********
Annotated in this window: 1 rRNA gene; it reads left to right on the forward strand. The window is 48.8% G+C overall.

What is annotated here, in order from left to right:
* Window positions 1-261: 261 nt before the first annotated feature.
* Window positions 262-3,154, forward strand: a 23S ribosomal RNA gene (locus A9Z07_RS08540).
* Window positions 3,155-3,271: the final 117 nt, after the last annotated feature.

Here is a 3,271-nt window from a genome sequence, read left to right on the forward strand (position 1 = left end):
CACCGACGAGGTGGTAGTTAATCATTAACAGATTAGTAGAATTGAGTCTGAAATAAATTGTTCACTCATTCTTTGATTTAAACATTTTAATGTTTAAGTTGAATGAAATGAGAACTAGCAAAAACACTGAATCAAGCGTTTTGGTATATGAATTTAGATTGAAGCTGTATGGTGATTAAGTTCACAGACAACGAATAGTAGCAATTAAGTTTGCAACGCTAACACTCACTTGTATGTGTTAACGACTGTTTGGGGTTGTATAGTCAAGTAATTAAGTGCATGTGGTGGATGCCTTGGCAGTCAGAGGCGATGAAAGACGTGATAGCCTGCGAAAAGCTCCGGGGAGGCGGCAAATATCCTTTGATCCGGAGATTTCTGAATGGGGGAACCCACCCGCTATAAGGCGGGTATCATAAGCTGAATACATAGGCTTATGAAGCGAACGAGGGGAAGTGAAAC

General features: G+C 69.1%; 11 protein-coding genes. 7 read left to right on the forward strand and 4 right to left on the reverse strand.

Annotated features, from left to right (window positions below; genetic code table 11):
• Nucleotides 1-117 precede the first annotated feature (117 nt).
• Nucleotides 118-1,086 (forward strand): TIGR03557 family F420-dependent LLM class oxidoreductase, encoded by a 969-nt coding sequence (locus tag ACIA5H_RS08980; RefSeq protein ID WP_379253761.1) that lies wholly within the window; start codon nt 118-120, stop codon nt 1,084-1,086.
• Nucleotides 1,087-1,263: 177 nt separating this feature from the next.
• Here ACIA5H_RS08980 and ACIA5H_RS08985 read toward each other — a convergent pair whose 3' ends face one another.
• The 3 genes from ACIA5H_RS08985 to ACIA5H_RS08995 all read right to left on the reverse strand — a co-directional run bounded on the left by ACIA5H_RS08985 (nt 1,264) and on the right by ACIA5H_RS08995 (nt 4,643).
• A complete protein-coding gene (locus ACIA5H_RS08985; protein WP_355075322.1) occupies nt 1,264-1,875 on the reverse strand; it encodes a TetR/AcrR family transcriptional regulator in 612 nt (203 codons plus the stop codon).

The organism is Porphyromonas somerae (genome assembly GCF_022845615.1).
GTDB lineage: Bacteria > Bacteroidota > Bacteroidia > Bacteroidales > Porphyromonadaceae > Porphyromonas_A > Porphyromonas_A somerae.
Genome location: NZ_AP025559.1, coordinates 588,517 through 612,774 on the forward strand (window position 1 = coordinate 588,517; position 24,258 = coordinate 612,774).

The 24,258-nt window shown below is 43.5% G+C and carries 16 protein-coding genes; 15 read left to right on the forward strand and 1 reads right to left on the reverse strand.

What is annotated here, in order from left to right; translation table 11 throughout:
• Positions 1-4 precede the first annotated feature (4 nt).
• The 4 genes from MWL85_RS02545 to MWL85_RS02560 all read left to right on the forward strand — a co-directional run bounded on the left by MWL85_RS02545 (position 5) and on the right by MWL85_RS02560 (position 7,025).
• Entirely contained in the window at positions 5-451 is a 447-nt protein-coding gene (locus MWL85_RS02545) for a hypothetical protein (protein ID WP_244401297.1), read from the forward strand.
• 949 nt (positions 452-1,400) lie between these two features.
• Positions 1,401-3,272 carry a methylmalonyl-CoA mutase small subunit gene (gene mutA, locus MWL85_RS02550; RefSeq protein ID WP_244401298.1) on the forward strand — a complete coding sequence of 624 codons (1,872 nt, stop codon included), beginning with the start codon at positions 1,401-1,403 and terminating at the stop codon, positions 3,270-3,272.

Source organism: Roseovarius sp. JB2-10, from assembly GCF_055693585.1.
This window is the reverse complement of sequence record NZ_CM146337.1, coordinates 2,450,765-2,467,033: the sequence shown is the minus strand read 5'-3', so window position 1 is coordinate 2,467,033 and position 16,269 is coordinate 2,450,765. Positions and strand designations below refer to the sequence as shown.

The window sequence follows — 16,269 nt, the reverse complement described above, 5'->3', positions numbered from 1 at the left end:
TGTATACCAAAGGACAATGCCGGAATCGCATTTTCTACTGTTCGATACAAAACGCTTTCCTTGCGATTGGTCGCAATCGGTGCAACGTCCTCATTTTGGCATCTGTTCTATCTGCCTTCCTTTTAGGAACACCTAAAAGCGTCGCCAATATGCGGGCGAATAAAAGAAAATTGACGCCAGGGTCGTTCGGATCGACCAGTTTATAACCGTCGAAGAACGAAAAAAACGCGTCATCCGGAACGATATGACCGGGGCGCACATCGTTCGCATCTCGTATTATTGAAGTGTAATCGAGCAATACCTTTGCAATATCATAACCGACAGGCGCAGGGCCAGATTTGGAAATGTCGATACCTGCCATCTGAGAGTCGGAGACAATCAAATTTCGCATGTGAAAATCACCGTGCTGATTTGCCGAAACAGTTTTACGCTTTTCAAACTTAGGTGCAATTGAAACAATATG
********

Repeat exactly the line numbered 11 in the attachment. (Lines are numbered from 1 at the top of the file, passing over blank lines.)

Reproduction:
• Nucleotides 118-1,086 (forward strand): TIGR03557 family F420-dependent LLM class oxidoreductase, encoded by a 969-nt coding sequence (locus tag ACIA5H_RS08980; RefSeq protein ID WP_379253761.1) that lies wholly within the window; start codon nt 118-120, stop codon nt 1,084-1,086.